October 6, 2014

Visiting with the new director of Snowmass Tourism

Print More
Rose Abello, the director of Snowmass Tourism.

Jordan Curet/Aspen Daily News

Rose Abello, the director of Snowmass Tourism.

SNOWMASS VILLAGE – As the spokeswoman for Aspen Skiing Co. under president Pat O’Donnell’s regime in the late 1990s and early aughts, Rose Abello was known for her disciplined messaging. Rarely, if ever, did she deviate from the company line.

After a 14-year absence from the valley spotlight, a decidedly more relaxed Abello has assumed the reins of Snowmass Tourism, a job where she oversees marketing and group sales for this publicly funded department within the town of Snowmass Village.

“I’m the same person really, I don’t think I’ve changed that much but I think we all evolve. As a boss and leader, you try to create more opportunities for people to thrive. It really does take all kinds of people to make things happen,” she said this week.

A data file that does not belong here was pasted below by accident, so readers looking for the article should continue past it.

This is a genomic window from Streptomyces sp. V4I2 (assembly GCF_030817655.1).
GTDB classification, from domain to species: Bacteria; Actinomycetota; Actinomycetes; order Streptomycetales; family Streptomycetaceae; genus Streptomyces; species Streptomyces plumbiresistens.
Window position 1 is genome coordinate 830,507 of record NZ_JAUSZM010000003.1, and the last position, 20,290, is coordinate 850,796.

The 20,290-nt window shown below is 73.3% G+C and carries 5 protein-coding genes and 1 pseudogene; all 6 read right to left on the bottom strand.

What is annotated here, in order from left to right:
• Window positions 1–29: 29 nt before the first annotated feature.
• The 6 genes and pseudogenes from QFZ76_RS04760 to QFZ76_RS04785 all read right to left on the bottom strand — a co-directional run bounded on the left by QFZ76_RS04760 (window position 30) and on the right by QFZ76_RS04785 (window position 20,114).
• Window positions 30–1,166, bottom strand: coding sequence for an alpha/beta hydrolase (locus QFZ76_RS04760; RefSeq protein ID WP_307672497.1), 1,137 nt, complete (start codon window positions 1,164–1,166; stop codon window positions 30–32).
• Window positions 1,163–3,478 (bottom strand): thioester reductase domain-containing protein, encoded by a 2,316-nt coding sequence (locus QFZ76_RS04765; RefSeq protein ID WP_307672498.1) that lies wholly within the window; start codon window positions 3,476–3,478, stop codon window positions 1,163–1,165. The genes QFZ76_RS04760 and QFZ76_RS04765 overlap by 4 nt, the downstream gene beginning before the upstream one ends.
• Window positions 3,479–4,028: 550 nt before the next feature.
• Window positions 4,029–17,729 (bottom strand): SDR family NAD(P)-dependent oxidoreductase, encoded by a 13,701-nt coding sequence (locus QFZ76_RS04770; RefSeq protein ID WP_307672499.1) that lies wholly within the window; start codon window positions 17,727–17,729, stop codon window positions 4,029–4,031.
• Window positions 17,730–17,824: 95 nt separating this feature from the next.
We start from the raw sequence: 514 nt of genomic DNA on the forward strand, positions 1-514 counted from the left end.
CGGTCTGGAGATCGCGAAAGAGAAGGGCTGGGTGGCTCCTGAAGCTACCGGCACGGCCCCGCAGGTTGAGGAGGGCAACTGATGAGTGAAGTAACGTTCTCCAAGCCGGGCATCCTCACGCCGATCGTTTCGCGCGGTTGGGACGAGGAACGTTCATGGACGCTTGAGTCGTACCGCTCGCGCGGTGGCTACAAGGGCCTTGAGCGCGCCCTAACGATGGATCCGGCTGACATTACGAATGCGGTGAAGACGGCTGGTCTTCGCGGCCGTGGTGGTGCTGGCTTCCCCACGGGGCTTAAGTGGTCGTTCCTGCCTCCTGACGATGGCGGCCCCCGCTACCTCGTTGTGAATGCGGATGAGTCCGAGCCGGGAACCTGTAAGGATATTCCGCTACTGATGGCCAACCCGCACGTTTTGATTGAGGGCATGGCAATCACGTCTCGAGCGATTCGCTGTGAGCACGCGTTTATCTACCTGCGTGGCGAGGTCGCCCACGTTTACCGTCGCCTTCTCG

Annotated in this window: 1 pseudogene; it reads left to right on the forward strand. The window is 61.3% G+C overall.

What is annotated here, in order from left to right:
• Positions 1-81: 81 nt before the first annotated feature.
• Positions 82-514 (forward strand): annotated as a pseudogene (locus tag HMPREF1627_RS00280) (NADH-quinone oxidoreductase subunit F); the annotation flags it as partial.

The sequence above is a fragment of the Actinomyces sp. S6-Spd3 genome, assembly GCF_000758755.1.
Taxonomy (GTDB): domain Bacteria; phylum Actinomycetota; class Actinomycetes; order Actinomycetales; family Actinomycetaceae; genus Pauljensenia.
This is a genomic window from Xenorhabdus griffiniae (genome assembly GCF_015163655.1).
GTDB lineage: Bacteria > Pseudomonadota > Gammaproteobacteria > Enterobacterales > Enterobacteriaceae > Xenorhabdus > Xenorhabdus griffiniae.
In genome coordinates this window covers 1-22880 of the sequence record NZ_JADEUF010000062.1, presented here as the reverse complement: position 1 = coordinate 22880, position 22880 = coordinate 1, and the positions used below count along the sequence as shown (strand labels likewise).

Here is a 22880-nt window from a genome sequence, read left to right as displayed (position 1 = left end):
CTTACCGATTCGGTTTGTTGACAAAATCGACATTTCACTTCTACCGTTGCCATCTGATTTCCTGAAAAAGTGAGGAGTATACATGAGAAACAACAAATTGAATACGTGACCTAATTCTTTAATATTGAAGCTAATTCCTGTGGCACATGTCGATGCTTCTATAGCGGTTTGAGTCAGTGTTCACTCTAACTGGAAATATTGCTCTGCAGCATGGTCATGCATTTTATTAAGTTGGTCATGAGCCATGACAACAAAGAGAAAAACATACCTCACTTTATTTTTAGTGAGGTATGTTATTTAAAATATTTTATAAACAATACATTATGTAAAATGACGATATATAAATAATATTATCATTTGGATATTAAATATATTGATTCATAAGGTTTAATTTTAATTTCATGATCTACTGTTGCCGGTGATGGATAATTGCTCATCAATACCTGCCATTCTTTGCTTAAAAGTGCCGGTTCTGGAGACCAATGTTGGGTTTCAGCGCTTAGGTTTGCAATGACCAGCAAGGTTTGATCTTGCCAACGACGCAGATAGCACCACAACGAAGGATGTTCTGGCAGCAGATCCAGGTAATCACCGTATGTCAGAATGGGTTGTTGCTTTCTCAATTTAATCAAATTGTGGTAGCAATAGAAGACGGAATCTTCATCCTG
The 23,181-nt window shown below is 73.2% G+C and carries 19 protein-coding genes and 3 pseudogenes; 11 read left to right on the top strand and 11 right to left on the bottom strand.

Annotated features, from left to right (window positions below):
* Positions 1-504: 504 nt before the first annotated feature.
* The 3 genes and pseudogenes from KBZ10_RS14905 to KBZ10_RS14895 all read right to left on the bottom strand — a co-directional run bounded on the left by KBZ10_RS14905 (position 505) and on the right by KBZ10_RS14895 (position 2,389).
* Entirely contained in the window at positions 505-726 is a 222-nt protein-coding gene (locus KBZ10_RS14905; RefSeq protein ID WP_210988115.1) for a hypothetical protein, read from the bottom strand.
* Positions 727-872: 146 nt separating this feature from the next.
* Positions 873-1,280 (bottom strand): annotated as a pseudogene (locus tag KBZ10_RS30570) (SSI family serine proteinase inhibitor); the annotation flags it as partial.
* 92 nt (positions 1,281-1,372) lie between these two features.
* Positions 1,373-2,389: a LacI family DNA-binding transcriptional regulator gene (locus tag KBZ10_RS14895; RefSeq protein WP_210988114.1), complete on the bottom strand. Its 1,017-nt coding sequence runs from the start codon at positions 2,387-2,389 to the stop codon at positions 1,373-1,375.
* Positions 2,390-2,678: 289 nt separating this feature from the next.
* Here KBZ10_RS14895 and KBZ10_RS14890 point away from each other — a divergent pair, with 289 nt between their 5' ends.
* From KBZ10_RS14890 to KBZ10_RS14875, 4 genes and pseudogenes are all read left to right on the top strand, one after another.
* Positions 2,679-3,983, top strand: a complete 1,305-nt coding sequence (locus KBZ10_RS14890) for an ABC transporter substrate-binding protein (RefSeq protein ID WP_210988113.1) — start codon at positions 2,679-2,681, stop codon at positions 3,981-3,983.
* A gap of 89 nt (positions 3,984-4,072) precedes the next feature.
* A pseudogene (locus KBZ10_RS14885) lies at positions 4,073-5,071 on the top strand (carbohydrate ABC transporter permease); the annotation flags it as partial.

Abello, 49, is part of a new wave of department heads in the town.

“I’m two weeks behind the town manager,” she said of Clint Kinney, who recently arrived from Fruita. In July, long-time officer Brian Olson was installed as the new police chief and in March of this year, Julie Ann Woods was hired as the community development director.

The daughter of Cuban immigrants, Abello earned her undergraduate degree from Wellesley College and a master’s in marketing and international business from the University of Michigan.

Passionate about traveling, Abello has visited every continent but Antarctica. Last year she hiked the Camino de Santiago, starting in the south of France and finishing 35 days later in western Spain. She also loves to ski and snowboard, and one season not long ago, recorded 134 days on the slopes. For the last five years, she has lived in Aspen during the winters, working as a marketing consultant.